The district also launched the Attendance Improvement Program (AIP) in the 2011-12 school year. Child welfare and attendance professionals, called Attendance Improvement Counselors, were put in place in 52 elementary schools and 25 senior high schools with weak attendance records. The counselors helped track data, reach out to students and parents, create incentives for good attendance, and build capacity in the school community. To augment the work, the district used VISTA members.
Pilot program staff also developed a toolkit with ideas for celebrating attendance, tools for tracking absences, tips for forming an attendance team and ideas for engaging community members. The toolkit includes month-by-month plans and interventions, letter and memo templates, ideas for newsletters, incentives (lunch line passes), and recognition certificates and has been made available to all schools.
The results were striking. Chronic absence rates in those schools were nearly cut in half in kindergarten, dropping from 31 to 17 percent in one year. The proportion of students with proficient attendance rose from 37 to 62 percent. The gains were significant, though smaller, in ninth grade. The chronic absence rate dropped from 27 to 20 percent, while the proficient attendance rate rose from 51 to 63 percent. Overall, the school district met its goal of ensuring 66 percent of students posted proficient attendance. The goal for the 2012-13 school year is 71 percent.
Overall, the schools in the program saw a significant reduction in absenteeism, saving the district $1.5 million that would have been lost if attendance had matched the previous year’s rate. There were 48,192 fewer full-day absences for Kindergarten and Grade 9 students at AIP schools compared to the same period last year.
The district’s work dovetails with the work of a School Attendance Task Force exploring the issue countywide. Launched by the court system, the task force paid particular attention to a daytime curfew ordinance that led to fines and court appearance for students who were missing or late to school. In a report issued in January 2012, the task force concluded that the curfew was contributing to absenteeism.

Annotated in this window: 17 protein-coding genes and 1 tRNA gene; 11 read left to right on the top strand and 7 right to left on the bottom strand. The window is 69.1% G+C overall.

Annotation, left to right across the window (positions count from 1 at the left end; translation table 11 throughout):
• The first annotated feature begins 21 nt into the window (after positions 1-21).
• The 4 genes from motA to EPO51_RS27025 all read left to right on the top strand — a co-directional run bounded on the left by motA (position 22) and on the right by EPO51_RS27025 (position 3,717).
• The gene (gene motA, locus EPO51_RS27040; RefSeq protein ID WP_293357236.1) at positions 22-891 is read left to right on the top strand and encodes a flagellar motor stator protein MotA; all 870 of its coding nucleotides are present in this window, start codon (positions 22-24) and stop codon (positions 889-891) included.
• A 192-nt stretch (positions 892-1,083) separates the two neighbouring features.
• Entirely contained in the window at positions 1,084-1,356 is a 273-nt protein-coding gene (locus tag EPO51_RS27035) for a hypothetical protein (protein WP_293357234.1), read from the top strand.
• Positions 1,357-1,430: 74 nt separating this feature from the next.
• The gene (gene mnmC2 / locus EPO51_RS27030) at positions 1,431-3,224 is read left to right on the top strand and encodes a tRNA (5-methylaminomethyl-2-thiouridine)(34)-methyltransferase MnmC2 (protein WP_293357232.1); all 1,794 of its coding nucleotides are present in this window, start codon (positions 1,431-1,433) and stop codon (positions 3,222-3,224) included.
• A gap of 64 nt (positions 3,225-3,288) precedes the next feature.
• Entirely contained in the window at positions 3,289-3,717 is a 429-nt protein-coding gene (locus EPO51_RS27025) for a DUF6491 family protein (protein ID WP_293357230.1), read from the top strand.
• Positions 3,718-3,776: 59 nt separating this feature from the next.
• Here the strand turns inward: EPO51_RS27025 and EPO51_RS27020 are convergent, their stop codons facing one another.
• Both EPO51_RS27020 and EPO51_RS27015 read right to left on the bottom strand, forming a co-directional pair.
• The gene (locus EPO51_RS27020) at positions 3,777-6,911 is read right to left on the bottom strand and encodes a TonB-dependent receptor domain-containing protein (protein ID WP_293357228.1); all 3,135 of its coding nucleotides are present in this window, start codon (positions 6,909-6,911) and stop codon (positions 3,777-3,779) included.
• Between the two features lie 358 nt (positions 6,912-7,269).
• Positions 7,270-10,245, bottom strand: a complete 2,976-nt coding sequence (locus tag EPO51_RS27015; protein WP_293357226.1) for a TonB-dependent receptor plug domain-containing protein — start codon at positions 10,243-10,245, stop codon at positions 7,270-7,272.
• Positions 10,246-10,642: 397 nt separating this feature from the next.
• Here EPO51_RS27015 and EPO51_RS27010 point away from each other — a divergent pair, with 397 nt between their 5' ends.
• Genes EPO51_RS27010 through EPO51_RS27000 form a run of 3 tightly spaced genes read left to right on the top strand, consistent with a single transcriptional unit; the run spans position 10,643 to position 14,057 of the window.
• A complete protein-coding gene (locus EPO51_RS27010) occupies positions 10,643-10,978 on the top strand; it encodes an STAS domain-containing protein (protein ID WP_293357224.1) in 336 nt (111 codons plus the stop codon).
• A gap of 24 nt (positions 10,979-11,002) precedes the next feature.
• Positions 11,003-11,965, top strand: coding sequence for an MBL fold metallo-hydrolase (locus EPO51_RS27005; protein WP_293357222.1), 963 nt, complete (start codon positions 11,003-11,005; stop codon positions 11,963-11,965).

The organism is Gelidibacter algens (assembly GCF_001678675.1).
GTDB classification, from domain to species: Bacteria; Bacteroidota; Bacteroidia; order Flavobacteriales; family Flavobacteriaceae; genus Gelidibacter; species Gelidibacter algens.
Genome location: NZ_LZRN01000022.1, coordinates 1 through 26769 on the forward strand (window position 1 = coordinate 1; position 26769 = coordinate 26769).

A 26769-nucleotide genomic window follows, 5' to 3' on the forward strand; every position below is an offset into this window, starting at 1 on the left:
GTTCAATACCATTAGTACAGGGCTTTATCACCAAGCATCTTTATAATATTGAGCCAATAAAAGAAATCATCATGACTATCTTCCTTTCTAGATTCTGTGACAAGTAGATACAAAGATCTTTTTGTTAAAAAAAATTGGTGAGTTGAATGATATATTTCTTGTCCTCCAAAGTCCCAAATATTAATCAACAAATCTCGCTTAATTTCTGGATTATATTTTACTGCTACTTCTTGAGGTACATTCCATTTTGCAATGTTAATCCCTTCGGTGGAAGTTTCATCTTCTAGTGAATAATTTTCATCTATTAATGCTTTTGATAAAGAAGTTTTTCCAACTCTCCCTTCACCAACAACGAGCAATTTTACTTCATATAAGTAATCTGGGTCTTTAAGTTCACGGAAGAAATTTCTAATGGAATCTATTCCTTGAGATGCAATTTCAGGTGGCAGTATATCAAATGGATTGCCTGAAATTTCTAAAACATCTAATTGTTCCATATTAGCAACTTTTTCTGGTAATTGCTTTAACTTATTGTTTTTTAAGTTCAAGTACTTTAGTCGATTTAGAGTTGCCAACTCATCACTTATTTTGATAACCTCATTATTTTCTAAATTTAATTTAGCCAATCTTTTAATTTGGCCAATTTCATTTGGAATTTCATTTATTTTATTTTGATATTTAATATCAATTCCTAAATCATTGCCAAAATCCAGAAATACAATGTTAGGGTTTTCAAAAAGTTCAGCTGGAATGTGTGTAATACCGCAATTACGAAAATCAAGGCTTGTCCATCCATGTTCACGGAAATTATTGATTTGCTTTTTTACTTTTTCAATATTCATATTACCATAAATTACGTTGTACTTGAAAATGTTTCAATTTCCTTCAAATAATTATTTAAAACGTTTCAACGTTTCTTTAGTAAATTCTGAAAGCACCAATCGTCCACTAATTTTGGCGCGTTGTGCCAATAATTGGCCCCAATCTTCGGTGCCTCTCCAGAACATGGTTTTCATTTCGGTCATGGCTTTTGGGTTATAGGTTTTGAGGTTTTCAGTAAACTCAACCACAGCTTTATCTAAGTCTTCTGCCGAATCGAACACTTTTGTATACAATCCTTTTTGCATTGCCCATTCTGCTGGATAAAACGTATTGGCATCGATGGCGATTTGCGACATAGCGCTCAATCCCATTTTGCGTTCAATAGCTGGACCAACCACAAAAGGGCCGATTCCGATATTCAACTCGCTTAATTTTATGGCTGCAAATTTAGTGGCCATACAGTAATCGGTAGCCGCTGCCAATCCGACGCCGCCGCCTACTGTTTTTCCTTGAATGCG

The policy called for detaining and fining students who were missing or late to school and forced them to appear before a judge. As a result some students who were running late avoided school altogether. Others lost instructional time to appear in court. What’s more, studies found that tickets went disproportionately to African-American and Latino students. The City Council put a new policy in place in February 2012.
Now the school district is partnering with the city to reach absentee students through a truancy diversion program coordinated through 13 Youth WorkSource Centers. The city government is helping to pay for 13 attendance counselors, who will be housed at the centers and work to identify the root causes of the absenteeism, while also connecting truant students with the services and support they need . As school district employees, the counselors have access to attendance records, grades, and other academic information. The centers opened October 1, 2012, and served 1,000 students in the first month.
“We realize there’s no way we can do this by ourselves at the school district,” Duardo said. “Our resources are very limited. So we’re really looking at ways to partner with outside agencies in the community. We own the data and we know who the students are. We can help make the connections to city services.”
Revised November 2012